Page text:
The End of an Era? Downwinders and the Radiation Exposure Compensation Act

On July 9, 2022, the federal Radiation Exposure Compensation Act (RECA) will be coming to an end. This act, passed by Congress in 1990, provided for compensation to “Downwinders,” residents of northern Arizona, southern Utah, and southern Nevada who were exposed to radiation carried by wind from nuclear testing at the Nevada Testing Site between 1951 and 1958 and during July, 1962.

In Arizona, the Downwind-eligible counties are Apache, Coconino, Gila, Mohave (above the Grand Canyon), Navajo, and Yavapai. As a result of the ending of RECA, all Downwinder claims must be submitted to the U.S. Department of Justice by early May to ensure that claims have enough time to be processed by July 9th.

According to Shannon Williams, Program Manager of the Radiation Exposure Screening & Education Program, individuals need to provide documentation to show physical presence in the Downwind counties for two years during the Downwind periods to file a RECA claim. Individuals also need to establish their diagnosis of a compensable cancer, including leukemia, multiple myeloma, lymphoma, and cancers of the thyroid, lungs, esophagus, and breast, among others. Applicants do not need to provide causation on their cancer diagnosis. They only need to gather medical records that show proof of the eligible cancer.

During the Cold War, the U.S. government built a large nuclear arsenal against the Soviet Union. In 1951, above-ground testing began at the Nevada Test Site, where over 100 nuclear bombs were detonated through 1958. By 1958, all nuclear testing stopped by agreement between the United States, Great Britain, and the Soviet Union. However, in July 1962, the government detonated several above-ground devices, the last time nuclear weapons were tested above ground. Nuclear testing continued below ground at the Nevada Test Site. January 21, 1951 to October 31, 1958 and June 30, 1962 to July 31, 1962, when above-ground testing was conducted again, were designated as Downwind periods.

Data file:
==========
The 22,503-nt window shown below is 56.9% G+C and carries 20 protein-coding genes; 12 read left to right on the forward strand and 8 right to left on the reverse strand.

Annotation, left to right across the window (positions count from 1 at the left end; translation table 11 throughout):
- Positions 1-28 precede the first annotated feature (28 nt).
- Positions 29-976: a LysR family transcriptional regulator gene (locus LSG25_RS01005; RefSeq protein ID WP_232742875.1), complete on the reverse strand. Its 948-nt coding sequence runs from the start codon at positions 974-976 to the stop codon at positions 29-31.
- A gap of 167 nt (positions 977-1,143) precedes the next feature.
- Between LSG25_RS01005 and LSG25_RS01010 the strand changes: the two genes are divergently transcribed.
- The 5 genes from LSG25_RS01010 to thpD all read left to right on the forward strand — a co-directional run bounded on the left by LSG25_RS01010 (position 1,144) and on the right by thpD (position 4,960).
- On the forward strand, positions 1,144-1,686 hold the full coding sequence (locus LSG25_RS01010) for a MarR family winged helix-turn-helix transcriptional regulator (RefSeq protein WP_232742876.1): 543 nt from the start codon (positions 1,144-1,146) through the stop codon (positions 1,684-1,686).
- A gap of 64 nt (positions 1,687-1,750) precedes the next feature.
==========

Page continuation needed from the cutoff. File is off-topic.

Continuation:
Residents in Yavapai County, including Prescott, were among the people affected by the radiated winds. The federal government assured the population there was no danger from the radioactive dust settling in the area. In the Cold War era, it was considered unpatriotic to think otherwise.

In 1990 Congress passed the Radiation Exposure Compensation Act, providing $50,000 per person in compensation payments to “Downwinders,” individuals who later suffered specific radiation-related cancers and other diseases. The act was revised and expanded in 1999 and 2000. At this point it is unclear whether Congress will renew RECA.

For years, the Sharlot Hall Museum Research Center (Library & Archives) provided access to documents to persons seeking to prove that they lived in Yavapai County during the specified Downwind periods. These materials included city and telephone directories for most Yavapai County cities, towns, and even smaller communities between 1951 and 1958, and 1962 and area yearbooks. Cover sheets were given to Downwinders and their descendants listing the copies of documents made showing proof of residency in Yavapai County.


The Sharlot Hall Museum, located two blocks west of Prescott’s Courthouse Plaza, is one of Arizona’s premier history museums. Its four-acre campus tells Arizona’s story through exhibits, gardens, and historic buildings, including the 1864 Territorial Governor’s Mansion. Events and programs include the annual Prescott Indian Art Market, monthly Living History Adventure days, and more.

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